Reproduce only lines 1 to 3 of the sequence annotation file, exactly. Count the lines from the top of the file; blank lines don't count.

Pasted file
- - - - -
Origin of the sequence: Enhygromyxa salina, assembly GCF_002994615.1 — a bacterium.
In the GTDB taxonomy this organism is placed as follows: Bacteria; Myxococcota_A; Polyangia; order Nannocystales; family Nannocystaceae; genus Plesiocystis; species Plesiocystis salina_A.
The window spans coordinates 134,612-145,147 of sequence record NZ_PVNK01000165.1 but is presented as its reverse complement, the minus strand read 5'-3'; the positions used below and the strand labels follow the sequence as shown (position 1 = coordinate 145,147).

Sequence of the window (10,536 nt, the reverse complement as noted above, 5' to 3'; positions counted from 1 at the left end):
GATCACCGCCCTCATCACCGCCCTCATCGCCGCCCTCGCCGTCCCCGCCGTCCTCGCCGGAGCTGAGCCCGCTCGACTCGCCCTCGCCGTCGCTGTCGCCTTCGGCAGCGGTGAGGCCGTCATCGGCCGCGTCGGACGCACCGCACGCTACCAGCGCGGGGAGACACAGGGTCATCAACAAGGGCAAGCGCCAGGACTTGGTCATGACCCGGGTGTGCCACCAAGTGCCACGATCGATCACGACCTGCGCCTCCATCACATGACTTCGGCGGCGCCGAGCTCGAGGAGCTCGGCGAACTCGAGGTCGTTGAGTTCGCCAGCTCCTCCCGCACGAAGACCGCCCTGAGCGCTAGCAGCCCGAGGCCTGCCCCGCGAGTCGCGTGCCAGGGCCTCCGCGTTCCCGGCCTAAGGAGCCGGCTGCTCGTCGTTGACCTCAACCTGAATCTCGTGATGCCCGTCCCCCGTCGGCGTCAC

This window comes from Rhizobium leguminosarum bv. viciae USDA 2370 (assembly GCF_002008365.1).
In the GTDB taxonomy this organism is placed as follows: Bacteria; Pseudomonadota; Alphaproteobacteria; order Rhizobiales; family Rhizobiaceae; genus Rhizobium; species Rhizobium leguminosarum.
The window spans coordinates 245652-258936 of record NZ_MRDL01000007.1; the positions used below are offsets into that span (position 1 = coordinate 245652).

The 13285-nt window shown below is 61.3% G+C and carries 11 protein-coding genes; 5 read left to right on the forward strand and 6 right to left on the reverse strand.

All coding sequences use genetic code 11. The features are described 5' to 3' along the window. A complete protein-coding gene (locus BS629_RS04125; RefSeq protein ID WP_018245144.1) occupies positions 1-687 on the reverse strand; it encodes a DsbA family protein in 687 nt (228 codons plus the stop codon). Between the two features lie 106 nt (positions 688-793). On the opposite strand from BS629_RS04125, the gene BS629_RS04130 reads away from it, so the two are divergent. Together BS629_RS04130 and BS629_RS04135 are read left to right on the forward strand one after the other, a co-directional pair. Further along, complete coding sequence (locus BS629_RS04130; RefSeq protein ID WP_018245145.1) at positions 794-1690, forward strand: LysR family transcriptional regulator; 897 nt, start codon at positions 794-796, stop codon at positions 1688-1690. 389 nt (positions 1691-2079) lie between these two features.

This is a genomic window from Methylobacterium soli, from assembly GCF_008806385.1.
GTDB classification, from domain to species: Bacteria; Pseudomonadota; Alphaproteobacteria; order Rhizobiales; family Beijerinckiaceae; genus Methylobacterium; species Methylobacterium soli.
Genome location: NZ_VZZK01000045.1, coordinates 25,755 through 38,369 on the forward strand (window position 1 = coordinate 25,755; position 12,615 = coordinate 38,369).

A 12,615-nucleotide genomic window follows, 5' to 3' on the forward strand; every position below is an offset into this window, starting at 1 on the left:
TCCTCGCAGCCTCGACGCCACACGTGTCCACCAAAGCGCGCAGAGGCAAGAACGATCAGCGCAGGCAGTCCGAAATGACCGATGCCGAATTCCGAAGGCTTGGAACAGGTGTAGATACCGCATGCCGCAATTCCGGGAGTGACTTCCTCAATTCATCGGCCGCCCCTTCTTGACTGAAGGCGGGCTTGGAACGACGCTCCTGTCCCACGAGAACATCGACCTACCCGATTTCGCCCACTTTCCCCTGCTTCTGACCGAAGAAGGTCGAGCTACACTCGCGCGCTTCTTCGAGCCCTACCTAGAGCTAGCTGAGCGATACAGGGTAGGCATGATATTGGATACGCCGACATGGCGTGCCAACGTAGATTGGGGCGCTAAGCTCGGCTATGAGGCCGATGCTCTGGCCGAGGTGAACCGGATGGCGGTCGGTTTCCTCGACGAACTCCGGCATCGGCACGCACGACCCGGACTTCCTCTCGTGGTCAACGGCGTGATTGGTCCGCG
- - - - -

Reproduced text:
Origin of the sequence: Enhygromyxa salina, assembly GCF_002994615.1 — a bacterium.
In the GTDB taxonomy this organism is placed as follows: Bacteria; Myxococcota_A; Polyangia; order Nannocystales; family Nannocystaceae; genus Plesiocystis; species Plesiocystis salina_A.
The window spans coordinates 134,612-145,147 of sequence record NZ_PVNK01000165.1 but is presented as its reverse complement, the minus strand read 5'-3'; the positions used below and the strand labels follow the sequence as shown (position 1 = coordinate 145,147).